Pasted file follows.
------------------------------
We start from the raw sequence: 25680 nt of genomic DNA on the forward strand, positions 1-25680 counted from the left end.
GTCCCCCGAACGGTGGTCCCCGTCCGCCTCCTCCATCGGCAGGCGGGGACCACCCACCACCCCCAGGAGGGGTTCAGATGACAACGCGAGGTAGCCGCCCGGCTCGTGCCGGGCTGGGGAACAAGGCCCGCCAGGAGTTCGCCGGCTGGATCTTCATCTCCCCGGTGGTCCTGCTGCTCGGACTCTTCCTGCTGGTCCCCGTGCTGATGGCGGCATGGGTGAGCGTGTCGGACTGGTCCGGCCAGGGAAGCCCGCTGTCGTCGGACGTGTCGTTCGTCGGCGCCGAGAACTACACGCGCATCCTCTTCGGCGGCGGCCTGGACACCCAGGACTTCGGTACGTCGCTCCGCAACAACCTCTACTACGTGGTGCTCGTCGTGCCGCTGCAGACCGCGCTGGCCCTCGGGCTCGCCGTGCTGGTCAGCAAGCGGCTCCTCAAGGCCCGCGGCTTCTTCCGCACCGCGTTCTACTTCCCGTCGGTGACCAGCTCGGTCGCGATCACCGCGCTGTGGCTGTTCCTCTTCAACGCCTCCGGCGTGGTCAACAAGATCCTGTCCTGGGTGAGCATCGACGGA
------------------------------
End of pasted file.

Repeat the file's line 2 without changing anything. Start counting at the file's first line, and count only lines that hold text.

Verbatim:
GTCCCCCGAACGGTGGTCCCCGTCCGCCTCCTCCATCGGCAGGCGGGGACCACCCACCACCCCCAGGAGGGGTTCAGATGACAACGCGAGGTAGCCGCCCGGCTCGTGCCGGGCTGGGGAACAAGGCCCGCCAGGAGTTCGCCGGCTGGATCTTCATCTCCCCGGTGGTCCTGCTGCTCGGACTCTTCCTGCTGGTCCCCGTGCTGATGGCGGCATGGGTGAGCGTGTCGGACTGGTCCGGCCAGGGAAGCCCGCTGTCGTCGGACGTGTCGTTCGTCGGCGCCGAGAACTACACGCGCATCCTCTTCGGCGGCGGCCTGGACACCCAGGACTTCGGTACGTCGCTCCGCAACAACCTCTACTACGTGGTGCTCGTCGTGCCGCTGCAGACCGCGCTGGCCCTCGGGCTCGCCGTGCTGGTCAGCAAGCGGCTCCTCAAGGCCCGCGGCTTCTTCCGCACCGCGTTCTACTTCCCGTCGGTGACCAGCTCGGTCGCGATCACCGCGCTGTGGCTGTTCCTCTTCAACGCCTCCGGCGTGGTCAACAAGATCCTGTCCTGGGTGAGCATCGACGGA